My jaw drops at this: "not instinctively or by training a particularly gifted prose writer."

Simply untrue.
I should also add a historical note, which is that the U.S. has been struggling with its impulses toward fascism since before fascism had a name. Those who like their capitalism rapacious and unregulated and enforced at home and abroad through military power have always had considerable influence in this country; the miracle is that the populists have ever managed to rise up to (partially) contain them.
It's not a whole lot more complicated from within US borders. Americans have a weakness for not seeing--or wanting to see--different aspects of a person's character. Good people should be good all the time, or we're disappointed. Bad people are bad, period.

It's part of our simplistic (and intellectually lazy) way of viewing issues. All problems must have simple solutions, and the Law of Unintended Consequences must NEVER be considered. We don't like to deal in incremental improvements. Problems must be fixed in a single stroke, and the resolution can't cost any money.

As HL Mencken once said, there is a simple solution for every complex problem. And that solution is wrong.
I know it's weird to jump in here nine months after this thread was impregnated, but here's a thought:

One of the most perverse things about the star system in the book-publishing industry is the idea that the more successful an author gets, the more he or she is entitled to less stringent editing so that the author's "voice" is untrampled upon or something.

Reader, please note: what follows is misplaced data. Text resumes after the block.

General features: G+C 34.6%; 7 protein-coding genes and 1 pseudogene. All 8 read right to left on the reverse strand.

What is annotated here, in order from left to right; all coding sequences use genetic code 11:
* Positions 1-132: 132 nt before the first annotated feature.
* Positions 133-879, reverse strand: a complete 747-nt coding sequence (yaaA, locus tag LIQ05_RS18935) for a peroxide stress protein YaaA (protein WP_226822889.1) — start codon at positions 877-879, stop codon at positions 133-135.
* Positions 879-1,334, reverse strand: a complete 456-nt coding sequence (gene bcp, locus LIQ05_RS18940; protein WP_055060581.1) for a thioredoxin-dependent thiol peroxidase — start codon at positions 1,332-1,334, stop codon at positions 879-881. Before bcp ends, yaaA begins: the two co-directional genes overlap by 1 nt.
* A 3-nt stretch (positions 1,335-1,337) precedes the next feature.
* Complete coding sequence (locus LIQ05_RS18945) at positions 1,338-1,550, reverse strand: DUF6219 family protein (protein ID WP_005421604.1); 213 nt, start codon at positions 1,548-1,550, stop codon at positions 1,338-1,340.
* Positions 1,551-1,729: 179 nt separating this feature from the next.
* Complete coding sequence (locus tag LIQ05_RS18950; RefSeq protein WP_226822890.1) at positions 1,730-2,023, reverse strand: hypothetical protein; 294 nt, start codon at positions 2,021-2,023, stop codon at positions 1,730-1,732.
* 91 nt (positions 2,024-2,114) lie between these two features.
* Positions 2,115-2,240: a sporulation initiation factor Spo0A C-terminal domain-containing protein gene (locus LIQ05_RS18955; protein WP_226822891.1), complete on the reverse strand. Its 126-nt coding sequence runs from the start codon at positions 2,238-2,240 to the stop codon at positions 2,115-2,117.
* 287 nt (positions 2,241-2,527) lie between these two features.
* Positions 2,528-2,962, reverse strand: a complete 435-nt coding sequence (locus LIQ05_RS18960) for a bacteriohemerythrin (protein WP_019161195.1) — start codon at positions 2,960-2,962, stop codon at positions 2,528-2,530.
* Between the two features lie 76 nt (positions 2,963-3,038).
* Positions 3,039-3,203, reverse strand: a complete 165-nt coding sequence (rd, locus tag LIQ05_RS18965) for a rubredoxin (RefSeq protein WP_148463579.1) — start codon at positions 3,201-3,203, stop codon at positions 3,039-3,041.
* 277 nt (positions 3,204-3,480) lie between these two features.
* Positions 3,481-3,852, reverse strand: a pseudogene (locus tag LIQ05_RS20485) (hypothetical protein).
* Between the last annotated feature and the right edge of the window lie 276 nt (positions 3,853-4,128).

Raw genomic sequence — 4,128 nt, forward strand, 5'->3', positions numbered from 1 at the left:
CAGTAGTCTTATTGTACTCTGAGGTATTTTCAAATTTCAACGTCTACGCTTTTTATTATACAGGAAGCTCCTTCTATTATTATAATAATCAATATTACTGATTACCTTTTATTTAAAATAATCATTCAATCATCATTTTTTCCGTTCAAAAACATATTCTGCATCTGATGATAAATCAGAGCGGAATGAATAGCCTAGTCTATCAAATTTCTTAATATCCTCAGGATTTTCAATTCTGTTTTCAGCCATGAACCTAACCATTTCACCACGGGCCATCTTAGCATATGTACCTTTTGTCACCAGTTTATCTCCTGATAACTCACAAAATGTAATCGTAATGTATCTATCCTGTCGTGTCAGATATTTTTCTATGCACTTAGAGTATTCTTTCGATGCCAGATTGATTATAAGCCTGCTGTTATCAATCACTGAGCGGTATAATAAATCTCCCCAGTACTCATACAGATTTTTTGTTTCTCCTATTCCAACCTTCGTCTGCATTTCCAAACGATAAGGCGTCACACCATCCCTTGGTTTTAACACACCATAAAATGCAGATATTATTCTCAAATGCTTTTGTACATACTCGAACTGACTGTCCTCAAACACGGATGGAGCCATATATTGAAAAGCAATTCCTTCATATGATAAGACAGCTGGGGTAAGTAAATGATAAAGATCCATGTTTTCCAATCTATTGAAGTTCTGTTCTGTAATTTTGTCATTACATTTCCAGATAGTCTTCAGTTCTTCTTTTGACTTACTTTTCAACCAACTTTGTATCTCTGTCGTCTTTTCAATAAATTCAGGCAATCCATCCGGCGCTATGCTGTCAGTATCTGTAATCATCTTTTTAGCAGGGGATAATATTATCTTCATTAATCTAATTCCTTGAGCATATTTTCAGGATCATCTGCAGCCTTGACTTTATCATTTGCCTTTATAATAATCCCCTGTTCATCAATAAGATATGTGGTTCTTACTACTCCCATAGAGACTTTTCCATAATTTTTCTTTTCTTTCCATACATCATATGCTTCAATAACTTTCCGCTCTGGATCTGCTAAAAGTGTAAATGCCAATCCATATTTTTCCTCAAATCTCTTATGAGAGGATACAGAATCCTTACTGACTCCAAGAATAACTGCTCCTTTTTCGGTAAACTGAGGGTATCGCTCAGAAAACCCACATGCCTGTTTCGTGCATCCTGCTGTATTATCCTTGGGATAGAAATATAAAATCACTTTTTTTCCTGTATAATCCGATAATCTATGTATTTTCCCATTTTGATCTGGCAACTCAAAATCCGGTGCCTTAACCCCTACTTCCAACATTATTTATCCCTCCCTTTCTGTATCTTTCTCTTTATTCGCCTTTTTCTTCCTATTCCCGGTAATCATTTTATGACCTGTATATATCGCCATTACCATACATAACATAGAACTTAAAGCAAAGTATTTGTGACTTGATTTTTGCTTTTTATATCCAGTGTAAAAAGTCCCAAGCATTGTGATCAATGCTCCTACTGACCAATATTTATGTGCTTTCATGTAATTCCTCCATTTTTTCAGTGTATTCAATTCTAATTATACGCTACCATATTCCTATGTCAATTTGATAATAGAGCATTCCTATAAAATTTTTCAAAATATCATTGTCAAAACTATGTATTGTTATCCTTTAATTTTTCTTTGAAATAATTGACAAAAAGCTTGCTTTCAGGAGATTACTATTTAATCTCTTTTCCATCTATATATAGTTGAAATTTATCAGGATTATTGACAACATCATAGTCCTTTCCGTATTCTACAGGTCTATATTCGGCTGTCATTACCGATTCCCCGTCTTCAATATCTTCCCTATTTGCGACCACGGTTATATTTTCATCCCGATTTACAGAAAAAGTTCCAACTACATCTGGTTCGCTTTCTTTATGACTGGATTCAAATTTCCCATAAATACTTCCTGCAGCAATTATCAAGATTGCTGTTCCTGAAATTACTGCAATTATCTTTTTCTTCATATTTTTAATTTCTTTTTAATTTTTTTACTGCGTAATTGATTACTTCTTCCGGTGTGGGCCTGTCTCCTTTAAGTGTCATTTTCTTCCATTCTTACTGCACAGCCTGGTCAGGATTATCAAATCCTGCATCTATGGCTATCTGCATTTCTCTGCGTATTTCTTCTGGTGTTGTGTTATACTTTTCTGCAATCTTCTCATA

In Stephen King's case, this has been taken to an unparalleled extreme in which he is allowed to routinely turn in "War And Peace"-length tomes and apparently his publishers can't or won't do anything more to them than run spellcheck. I love King, and believe him to be America's greatest living storyteller, but quite a few of his books — particularly when he started running slowly out of steam in the mid-90s — could have been a lot better had an editor been allowed to speak up and say, "Um ... uh ... you know ... Steve — can I call you Steve? — this section might, um, you know, work better if ... you know ... these forty pages of backstory about this secondary were cut to, oh, maybe ... ummm ... twelve? Please don't hit me."

I dunno. If I ever become fortunate enough to be a bestselling author, I kind of hope I earn the right to the toughest editing help available. Maybe it's because I speak out of 23 years' experience as a newspaper copy editor, but I have yet to meet or read the writer who wouldn't benefit from a polish from a fresh perspective. Not even someone as apocalyptically talented as Stephen King.
Sounds like the plot line of most books these days. Actually, my aversion has more to do with the fact that I like plots believable. Let's face, enough tragedy and horror exist to write scenarios that don't cross the line into the weird and supernatural.
I actually like the imaginative element of King's work, when it actually is imaginative and not just some kind of nihilistic adolescent fantasy that's redeemed in the end by the cosmic forces of Good.
And then the writer goes crazy!
I think King is really good at creating atmosphere. I think he's so good at it, in fact, that readers (and, apparently, reviewers) often forgive him his clunkers. Sometimes, the clunkers even work, for the atmosphere. As an atmosphere-challenged writer, I gnash my teeth in his general direction.

Then it came down on her again, like unpleasant presents raining from a poison piñata: the realization that Howie was dead.

The reviewer obviously isn't in tune with King's sense of humor. "...unpleasant presents raining from a poison pinata." Come on. That's funny as hell.

He can afford to give The Literati the finger every now and then.
It would be funny if it was parody. Or intentional self-parody; that's probably the most generous possible reading. As for giving the literati the finger--King's been doing that since Carrie, big time--but he still seems surprised that the feeling is mutual.